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They shake their heads in agitation if you come too close.

Morris explained the bleak story of the 'muro de las lagrimas', the wall of tears, a pointless edifice of sharp lava rocks built by inmates of an old penal colony established on Isabela. The men were forced to labour under conditions of extreme duress.

The atmosphere was heavy with sadness, an indescribably poignant remnant of suffering lingering in the still air. I was sorry I had come.
Jan missed it because he was very ill with salmonella, which we'd all picked up from a barbecue the 'cook' had prepared two nights earlier. We didn't know what was wrong with Jan then, but after a blood test and diagnosis in Peru some days later, a strong course of treatment sorted us out.

Back on we cycled from the top of the island down to sea level, spotting many giant tortoises on the way. No trip to Galapagos would be complete without a visit to the world-famous Charles Darwin Research Centre, where all the strategies to protect and preserve the native and endemic animals are developed. There is a successful giant tortoise breeding programme and of course, the grandfather of them all, Lonesome George, lives there.

Lonesome George is the last of his species sub-group left in the world. The tortoises of each island have different characteristics, developed over centuries to best survive in their particular environment. The shape of the shell is the main pointer to a tortoise's species. Some, for instance, have a higher 'collar' allowing the tortoise's neck to stretch up to tall shrubs. Lonesome George is world famous. He lives under protected conditions but his carers have been unsuccessful in getting him to mate. He is 90 years old.
*Update: since writing this, Lonesome George has of course gone to the great shell in the sky*

It was an eventful week on these extraordinary islands. Apart from our issues with food poisoning, we had an exciting and interesting time, with plenty of excercise and activity. I think I would have to rate the Sierra Negra lava field as my most awesome landscape memory.

And swimming with sealions as my favourite experience.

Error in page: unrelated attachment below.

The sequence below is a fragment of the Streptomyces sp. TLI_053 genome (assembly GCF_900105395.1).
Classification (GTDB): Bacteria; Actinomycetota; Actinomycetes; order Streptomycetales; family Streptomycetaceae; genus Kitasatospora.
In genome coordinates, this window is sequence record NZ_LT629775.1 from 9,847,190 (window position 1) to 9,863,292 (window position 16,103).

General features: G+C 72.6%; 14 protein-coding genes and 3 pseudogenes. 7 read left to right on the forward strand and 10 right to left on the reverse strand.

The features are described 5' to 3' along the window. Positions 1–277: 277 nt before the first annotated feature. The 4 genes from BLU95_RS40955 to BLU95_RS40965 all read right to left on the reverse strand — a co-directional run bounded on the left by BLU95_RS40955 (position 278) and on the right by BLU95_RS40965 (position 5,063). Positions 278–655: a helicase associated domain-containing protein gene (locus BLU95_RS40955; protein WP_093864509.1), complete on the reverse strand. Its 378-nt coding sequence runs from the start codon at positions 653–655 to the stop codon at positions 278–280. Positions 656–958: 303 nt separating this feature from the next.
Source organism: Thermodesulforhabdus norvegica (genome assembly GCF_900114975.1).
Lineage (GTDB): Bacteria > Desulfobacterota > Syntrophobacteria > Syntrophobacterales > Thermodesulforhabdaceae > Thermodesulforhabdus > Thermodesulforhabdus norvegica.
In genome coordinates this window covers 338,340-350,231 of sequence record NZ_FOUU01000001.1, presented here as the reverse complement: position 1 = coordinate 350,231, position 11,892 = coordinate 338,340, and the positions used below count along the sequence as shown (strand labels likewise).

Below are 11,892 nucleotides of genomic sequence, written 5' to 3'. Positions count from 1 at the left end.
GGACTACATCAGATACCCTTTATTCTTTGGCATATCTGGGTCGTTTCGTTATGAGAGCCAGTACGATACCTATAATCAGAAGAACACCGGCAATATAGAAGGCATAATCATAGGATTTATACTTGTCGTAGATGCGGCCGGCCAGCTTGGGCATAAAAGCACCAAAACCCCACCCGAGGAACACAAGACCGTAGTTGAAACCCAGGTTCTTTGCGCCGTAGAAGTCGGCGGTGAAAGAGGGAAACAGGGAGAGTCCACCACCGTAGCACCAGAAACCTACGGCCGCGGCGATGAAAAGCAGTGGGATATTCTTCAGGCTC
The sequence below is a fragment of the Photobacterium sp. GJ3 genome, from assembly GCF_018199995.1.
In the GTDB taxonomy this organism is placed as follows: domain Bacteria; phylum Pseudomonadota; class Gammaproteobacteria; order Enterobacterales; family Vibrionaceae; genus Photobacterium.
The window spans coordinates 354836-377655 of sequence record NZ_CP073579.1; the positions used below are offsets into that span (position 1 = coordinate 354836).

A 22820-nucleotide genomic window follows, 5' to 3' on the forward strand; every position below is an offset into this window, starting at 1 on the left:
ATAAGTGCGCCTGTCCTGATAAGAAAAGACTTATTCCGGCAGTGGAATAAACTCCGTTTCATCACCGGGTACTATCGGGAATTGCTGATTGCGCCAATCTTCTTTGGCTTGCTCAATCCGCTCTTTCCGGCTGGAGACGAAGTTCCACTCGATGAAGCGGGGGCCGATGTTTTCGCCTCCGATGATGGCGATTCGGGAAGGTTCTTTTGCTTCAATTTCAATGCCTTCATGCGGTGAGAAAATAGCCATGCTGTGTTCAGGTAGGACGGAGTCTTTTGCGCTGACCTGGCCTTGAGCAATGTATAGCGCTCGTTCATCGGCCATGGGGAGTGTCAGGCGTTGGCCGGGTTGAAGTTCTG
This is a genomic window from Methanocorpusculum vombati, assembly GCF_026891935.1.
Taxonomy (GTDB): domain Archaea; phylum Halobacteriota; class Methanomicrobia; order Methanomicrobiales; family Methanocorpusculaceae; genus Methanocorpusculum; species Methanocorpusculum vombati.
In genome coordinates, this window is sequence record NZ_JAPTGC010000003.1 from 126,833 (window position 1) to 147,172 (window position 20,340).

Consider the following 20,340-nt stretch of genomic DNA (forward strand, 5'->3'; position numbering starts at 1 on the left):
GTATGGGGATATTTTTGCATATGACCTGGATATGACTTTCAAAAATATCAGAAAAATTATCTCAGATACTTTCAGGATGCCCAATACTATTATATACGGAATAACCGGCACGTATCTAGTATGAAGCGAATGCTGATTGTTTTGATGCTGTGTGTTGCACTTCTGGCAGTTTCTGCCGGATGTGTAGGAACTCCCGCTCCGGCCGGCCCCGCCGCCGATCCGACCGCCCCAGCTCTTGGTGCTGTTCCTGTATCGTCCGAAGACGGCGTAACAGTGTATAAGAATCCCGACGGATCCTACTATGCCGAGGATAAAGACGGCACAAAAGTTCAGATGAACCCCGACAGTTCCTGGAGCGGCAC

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They are wonderful intelligent creatures whose underwater skills are a joy to watch. They are very curious and playful, coming right up face to face with your goggles but shimmying off like lightning just as you think you can touch them with outstretched arms.
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The babies are left in 'nurseries' with a few females while the other mothers go fishing, and the male of the colony patrols the shore. The males can be very aggressive when guarding the nursery, as we discovered.

Galapagos, the enchanted isles, is truly a once-in-a-lifetime destination in that it is very expensive to visit, but also in that, once having been there, it is not likely you will want to return. Why? If you go, you will know why. One thing I was glad to see firsthand was that the much-discussed disruption of the islands' fragile and utterly unique environment, which is home to such an exceptionally tame wildlife population, is being carefully controlled. The only place we felt part of a throng was the Darwin Research centre, where everybody goes. We were, of course, on a tiny boat which stayed off the popular route - some cruise boats accommodate up to 150 passengers. But the islands feel lonely and desolate, which is how it should be. A good reason for only going once. Some people argue that to go to Galapagos is not sustainable tourism, therefore we shouldn't go at all. I see their point.
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Posted by Eleniki 05:44 Archived in Ecuador Tagged ecotourism